By Suzanne Cheavens
Nelson Mandela said it most eloquently, “Ubuntu is that profound African sense that we are only human through the humanity of other human beings.”
Generation Ubuntu is a non-profit located in South Africa, one that lives that philosophy through its work with children living with HIV. Ubuntu was the organization tapped in 2014 by the Telluride AIDS Benefit to receive donations made by patrons of the fashion show, an appeal made each night by TAB’s co-founder, Ron Gilmer. The results were astounding and TAB raised $68,000. Whitney Johnson, Ubuntu’s CEO and Founder, took a moment from her busy schedule to catch up with TAB and share just how those dollars were put to use.
TAB - What does money donated in Telluride mean for the young people you serve? What is a specific instance of a goal you were able to achieve as a result of TAB’s donation?
WJ - It’s hard to even start to explain the multitude of ways the money donated in Telluride has impacted the children of Generation Ubuntu. For many of them it literally means everything. For a start, the money that TAB donated has translated into children receiving medical care for infections that could have killed them, it has protected children from abuse and neglect, and it has given them support and love that has lifted their spirits and boosted their confidence. We were able to achieve our goal of more efficiently managing a high caseload by hiring professional and experienced staff members in our Health and Social Work departments.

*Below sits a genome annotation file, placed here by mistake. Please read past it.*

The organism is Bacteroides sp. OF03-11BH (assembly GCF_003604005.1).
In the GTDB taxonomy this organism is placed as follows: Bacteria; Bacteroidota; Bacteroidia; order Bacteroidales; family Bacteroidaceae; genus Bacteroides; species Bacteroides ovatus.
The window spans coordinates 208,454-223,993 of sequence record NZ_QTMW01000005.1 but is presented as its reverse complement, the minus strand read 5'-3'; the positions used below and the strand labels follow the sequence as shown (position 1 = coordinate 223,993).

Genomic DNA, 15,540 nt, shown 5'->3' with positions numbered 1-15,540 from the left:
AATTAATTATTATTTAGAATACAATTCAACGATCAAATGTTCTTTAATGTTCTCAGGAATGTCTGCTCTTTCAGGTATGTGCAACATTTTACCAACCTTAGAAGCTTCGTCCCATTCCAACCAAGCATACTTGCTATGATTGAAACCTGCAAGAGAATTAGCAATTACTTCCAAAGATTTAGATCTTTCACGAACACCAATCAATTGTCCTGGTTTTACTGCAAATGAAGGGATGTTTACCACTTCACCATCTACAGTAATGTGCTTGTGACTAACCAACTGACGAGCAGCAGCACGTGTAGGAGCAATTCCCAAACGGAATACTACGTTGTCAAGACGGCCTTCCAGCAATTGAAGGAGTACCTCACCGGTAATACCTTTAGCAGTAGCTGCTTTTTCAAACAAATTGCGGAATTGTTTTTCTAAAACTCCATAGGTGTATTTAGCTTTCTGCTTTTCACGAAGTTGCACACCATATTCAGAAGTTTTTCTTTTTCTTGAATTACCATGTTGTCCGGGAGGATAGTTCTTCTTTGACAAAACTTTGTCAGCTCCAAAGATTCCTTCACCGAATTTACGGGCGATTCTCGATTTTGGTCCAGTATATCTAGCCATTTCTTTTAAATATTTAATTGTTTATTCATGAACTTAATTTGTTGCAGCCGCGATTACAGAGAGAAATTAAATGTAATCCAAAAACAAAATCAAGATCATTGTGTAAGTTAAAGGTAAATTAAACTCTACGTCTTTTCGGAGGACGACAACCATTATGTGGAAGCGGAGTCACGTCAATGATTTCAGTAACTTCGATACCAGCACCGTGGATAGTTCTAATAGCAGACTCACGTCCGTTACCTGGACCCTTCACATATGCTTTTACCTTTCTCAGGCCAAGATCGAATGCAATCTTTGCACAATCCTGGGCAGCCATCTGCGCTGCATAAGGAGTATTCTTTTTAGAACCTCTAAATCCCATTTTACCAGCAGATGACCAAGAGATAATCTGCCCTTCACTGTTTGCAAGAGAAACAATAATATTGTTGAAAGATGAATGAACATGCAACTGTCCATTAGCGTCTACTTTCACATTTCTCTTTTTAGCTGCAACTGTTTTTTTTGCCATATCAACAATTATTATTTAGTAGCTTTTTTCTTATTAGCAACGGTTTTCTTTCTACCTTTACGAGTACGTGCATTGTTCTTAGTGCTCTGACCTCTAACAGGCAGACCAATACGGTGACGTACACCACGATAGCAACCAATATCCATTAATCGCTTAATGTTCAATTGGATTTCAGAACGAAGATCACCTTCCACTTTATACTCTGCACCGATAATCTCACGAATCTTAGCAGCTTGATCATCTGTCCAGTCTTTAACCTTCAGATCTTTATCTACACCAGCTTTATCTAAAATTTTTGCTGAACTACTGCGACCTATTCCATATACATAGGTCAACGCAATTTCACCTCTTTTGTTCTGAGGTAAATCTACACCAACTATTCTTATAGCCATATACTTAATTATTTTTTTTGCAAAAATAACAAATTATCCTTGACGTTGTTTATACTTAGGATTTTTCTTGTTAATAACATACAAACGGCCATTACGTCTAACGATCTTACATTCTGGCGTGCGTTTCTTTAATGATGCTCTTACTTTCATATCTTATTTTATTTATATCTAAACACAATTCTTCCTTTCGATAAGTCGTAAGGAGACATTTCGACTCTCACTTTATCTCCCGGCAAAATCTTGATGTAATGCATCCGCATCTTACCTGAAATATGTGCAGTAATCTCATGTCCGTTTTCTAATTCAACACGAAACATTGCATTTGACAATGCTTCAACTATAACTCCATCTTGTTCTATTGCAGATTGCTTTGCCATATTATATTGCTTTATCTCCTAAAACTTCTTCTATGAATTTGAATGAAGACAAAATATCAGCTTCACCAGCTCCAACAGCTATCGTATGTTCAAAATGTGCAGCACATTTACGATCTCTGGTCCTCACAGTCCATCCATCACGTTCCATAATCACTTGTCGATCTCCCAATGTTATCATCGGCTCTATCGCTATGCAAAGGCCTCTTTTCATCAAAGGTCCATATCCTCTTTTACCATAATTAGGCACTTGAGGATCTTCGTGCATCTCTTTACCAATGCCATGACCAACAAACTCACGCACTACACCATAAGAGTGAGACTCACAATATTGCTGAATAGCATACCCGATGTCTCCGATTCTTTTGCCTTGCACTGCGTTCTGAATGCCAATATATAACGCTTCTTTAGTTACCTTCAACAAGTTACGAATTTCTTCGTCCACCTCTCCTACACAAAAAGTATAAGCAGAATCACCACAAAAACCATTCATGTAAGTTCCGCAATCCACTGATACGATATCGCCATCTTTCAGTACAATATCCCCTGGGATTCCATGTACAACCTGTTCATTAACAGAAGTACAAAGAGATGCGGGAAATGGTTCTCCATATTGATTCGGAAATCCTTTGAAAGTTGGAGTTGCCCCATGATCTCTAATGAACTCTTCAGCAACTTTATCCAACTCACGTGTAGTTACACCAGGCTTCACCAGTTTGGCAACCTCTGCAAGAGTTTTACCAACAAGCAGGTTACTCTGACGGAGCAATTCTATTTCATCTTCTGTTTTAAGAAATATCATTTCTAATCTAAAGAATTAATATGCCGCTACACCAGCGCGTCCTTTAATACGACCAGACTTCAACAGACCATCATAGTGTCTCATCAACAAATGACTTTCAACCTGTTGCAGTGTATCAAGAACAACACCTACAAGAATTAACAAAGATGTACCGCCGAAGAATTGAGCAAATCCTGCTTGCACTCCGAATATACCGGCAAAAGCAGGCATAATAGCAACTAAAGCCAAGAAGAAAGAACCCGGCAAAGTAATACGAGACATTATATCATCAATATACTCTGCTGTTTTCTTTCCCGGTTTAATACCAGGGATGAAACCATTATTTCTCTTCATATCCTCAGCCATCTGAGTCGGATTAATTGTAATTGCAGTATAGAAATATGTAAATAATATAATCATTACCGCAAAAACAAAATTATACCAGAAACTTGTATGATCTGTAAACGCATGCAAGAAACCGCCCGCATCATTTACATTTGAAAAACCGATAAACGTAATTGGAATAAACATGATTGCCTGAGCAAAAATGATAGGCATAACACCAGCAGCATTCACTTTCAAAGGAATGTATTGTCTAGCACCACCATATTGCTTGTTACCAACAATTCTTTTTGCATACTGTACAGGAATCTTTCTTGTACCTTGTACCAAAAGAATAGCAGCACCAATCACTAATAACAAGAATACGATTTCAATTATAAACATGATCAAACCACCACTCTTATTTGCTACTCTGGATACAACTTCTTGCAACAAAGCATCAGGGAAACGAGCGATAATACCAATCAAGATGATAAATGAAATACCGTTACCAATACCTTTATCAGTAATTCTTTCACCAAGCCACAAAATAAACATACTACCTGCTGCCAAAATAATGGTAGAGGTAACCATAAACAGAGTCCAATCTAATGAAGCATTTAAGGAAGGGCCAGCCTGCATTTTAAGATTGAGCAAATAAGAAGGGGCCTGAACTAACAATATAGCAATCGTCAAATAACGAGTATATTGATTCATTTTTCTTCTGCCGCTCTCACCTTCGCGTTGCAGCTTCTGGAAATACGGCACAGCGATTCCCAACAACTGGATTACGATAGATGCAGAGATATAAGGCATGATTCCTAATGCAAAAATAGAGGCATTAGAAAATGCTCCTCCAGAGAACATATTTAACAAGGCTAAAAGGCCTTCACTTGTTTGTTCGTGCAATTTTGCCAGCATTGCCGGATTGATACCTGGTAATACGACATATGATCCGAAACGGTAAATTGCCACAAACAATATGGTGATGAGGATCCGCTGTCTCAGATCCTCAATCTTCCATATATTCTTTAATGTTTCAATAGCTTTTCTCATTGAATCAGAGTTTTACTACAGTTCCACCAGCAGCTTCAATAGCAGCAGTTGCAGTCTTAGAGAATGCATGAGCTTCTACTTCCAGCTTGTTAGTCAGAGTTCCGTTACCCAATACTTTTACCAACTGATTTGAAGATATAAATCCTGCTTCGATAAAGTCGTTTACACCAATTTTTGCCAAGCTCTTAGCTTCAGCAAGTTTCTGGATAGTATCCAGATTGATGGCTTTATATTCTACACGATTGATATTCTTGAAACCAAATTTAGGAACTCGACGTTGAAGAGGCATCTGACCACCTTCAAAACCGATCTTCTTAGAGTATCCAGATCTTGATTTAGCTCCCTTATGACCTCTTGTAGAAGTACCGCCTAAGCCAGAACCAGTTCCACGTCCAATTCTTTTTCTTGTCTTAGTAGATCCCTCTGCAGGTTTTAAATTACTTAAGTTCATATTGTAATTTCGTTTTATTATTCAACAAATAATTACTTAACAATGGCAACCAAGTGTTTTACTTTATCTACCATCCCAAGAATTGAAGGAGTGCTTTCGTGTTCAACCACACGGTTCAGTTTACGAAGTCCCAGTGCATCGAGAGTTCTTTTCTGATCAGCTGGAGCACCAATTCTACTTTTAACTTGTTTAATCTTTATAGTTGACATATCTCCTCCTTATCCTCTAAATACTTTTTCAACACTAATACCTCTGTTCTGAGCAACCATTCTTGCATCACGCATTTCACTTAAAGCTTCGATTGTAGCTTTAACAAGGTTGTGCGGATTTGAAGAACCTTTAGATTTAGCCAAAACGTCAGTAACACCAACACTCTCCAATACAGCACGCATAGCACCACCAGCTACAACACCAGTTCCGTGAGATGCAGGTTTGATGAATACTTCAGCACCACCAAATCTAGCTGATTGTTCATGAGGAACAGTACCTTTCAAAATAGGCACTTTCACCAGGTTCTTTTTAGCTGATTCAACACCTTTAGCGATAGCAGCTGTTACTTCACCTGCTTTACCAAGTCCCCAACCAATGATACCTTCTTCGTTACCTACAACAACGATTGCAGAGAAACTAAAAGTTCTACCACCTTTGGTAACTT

What do you see as your greatest need(s)?
Despite the staggering numbers of children and teens living with HIV in South Africa this population has been largely overlooked and ignored. We need the world to know that these children exist and we need funders to pay attention and not turn their backs on this disease. HIV is a treatable condition – children living with HIV should have the opportunity to achieve their dreams like every other child – they should not be struggling with HIV alone and they should not be dying.
What are your biggest dreams?
At our center we have a “Tree of Dreams” painted on our wall and each child has written down their dreams on a “leaf” for that tree. My biggest dream is that these children (and all children living with HIV) can fulfill all of their big dreams.
What keeps you optimistic?
The children at Generation Ubuntu. It is their spirit of hope and unwavering optimism that keeps me going! I am especially optimistic about our ability to change the course of this epidemic in South Africa when I see kids in our program teaching their families about the importance of taking their medication properly, bravely speaking out about stigma in their communities, and teenagers mentoring the younger kids in the program. They are change agents that are chipping away at the deadly myths and paralyzing stigma that exists in their country. They are strong and empowered – they are the new face of HIV in South Africa – and they are paving the way for a generation that could so easily have been lost.